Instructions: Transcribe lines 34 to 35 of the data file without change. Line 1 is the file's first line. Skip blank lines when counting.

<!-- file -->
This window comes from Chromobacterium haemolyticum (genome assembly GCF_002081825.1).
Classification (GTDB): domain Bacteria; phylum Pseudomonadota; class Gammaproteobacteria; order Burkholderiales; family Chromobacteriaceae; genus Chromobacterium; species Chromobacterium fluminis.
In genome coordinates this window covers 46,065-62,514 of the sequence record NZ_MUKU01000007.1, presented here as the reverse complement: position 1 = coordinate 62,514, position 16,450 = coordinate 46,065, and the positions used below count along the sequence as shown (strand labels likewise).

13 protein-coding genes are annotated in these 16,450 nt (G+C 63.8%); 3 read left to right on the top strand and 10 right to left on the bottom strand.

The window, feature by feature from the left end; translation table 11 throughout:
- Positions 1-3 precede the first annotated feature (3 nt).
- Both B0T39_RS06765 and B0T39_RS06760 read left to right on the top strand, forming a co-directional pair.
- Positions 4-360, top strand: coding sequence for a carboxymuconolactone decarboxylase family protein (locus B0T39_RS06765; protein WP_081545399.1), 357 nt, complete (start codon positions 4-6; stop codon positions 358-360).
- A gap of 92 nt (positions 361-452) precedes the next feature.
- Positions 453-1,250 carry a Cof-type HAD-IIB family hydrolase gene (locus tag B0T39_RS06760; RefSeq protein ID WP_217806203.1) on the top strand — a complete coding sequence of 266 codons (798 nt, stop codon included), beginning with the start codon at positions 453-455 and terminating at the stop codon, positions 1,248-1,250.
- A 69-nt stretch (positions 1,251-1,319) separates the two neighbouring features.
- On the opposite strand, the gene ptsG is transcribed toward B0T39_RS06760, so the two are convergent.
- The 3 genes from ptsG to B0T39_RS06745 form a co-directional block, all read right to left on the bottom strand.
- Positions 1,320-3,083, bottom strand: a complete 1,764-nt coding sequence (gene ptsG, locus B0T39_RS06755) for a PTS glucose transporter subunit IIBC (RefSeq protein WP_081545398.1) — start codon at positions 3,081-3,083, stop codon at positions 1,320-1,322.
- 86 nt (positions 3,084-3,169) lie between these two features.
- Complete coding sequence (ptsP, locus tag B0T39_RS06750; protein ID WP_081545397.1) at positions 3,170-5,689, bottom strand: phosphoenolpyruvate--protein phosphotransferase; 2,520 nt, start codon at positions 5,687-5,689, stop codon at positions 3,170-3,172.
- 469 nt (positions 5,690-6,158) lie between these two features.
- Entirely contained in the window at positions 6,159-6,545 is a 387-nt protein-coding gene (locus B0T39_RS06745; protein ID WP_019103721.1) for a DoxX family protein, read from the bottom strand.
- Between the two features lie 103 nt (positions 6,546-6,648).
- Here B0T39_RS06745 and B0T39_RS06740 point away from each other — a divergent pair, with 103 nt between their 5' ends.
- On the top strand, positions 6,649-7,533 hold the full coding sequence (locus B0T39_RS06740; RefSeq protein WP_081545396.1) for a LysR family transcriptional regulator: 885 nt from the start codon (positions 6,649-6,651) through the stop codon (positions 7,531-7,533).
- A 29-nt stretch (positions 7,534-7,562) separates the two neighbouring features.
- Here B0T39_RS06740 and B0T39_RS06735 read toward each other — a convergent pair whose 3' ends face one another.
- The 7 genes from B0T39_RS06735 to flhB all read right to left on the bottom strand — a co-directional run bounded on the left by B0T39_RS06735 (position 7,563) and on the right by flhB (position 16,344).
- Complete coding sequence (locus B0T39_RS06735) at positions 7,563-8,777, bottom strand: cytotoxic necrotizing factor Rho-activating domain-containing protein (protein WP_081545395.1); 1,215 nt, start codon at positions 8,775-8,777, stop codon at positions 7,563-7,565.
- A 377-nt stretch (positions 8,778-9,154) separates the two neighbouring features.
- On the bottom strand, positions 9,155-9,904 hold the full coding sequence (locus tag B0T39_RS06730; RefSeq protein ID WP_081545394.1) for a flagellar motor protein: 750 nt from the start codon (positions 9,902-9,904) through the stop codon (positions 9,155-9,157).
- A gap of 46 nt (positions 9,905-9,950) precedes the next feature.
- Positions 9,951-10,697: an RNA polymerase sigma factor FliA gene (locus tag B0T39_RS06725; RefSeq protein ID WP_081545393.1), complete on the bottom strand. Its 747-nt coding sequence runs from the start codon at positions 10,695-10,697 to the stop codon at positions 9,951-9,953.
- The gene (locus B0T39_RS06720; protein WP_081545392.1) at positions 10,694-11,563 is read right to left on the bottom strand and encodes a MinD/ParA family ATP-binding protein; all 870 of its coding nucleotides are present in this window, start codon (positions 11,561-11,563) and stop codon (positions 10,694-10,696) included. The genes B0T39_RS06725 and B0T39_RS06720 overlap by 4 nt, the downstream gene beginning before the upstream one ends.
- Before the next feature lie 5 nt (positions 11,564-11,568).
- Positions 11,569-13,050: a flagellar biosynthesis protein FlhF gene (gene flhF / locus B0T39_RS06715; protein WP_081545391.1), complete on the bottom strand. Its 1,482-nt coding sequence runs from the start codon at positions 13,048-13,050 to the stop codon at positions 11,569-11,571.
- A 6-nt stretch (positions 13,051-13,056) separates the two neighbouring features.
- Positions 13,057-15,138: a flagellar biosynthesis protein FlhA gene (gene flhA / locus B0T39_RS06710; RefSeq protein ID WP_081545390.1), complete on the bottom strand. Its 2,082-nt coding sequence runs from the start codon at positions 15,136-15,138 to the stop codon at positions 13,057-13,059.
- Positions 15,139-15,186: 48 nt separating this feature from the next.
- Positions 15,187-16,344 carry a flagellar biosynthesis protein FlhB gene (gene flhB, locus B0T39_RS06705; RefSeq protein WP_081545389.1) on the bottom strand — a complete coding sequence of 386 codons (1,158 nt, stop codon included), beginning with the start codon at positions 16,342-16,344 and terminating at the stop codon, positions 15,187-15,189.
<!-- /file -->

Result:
- Positions 13,057-15,138: a flagellar biosynthesis protein FlhA gene (gene flhA / locus B0T39_RS06710; RefSeq protein ID WP_081545390.1), complete on the bottom strand. Its 2,082-nt coding sequence runs from the start codon at positions 15,136-15,138 to the stop codon at positions 13,057-13,059.
- Positions 15,139-15,186: 48 nt separating this feature from the next.